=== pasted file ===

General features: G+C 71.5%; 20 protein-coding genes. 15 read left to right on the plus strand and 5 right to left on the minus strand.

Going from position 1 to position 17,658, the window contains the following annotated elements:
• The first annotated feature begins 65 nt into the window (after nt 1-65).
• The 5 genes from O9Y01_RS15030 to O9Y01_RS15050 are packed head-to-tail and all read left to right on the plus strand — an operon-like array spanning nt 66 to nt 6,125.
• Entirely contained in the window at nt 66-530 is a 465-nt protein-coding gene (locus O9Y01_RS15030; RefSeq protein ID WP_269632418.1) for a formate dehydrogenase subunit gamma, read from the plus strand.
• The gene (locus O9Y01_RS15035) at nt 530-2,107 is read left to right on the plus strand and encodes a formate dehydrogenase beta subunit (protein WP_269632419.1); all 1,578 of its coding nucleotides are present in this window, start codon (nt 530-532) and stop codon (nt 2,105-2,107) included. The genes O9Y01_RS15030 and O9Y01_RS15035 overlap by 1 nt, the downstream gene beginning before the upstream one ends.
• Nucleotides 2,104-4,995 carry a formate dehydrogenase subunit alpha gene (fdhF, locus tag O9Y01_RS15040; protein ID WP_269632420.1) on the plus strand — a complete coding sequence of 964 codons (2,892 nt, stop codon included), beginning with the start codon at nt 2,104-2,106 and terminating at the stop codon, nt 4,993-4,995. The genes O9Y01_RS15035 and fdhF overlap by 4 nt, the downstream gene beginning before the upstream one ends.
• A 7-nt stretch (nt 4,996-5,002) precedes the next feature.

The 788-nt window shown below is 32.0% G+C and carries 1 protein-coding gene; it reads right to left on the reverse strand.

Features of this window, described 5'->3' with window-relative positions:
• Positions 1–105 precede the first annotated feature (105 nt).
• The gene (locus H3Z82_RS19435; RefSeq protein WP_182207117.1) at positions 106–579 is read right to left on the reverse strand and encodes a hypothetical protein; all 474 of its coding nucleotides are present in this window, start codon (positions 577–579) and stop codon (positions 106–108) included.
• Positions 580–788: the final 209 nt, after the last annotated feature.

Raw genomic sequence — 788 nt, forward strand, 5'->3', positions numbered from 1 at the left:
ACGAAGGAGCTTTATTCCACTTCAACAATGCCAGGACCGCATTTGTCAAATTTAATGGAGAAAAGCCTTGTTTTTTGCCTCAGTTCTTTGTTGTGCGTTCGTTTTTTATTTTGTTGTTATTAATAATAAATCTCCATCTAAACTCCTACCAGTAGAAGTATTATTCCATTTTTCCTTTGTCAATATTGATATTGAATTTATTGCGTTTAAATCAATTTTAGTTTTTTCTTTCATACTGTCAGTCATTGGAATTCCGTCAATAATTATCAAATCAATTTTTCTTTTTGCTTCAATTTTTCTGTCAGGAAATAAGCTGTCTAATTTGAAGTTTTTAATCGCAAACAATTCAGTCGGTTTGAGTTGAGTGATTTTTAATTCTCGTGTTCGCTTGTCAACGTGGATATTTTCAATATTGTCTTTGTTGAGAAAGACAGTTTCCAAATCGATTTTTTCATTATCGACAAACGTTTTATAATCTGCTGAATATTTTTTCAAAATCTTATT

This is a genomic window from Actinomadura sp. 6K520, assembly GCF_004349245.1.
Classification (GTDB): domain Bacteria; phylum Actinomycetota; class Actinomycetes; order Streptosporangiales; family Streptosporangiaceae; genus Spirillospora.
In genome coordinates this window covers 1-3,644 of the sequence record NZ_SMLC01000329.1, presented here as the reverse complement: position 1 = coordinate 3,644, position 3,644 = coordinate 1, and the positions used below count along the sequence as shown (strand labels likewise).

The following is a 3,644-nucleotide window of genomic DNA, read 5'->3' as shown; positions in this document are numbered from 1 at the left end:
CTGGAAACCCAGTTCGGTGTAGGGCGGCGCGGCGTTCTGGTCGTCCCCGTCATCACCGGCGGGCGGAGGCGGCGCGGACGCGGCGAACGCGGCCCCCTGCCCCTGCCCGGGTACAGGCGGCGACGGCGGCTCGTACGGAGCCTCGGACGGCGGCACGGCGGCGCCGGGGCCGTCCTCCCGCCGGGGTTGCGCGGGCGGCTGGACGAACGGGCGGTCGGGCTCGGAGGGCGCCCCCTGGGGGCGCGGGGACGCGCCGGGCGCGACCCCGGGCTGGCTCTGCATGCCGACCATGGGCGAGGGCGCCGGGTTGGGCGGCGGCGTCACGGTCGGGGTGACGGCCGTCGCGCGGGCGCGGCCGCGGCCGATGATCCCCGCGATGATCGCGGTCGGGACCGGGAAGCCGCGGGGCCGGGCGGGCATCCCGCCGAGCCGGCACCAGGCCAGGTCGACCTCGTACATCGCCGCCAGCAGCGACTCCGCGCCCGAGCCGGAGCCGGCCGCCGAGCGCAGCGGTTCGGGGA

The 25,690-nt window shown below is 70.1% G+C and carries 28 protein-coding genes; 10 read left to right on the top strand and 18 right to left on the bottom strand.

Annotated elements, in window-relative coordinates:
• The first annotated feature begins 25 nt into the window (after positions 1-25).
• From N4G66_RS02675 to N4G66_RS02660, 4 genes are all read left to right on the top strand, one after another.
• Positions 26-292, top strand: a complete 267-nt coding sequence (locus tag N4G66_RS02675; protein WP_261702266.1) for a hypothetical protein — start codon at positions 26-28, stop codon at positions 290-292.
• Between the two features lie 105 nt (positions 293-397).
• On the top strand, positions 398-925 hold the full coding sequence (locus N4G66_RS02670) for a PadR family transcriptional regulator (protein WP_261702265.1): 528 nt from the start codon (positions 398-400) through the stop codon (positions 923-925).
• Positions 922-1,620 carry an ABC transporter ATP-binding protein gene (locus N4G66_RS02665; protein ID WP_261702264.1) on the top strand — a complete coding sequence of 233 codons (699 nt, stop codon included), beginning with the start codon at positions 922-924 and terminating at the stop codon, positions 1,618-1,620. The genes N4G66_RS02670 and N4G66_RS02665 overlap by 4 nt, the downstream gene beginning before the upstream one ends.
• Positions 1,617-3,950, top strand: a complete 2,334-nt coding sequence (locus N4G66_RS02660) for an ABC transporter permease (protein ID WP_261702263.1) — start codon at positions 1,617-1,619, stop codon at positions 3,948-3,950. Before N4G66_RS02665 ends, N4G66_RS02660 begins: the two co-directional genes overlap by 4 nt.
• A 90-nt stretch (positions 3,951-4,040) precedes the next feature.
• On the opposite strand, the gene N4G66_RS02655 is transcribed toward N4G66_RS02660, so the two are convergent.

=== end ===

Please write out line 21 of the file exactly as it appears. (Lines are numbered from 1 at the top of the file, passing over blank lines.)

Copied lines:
The 25,690-nt window shown below is 70.1% G+C and carries 28 protein-coding genes; 10 read left to right on the top strand and 18 right to left on the bottom strand.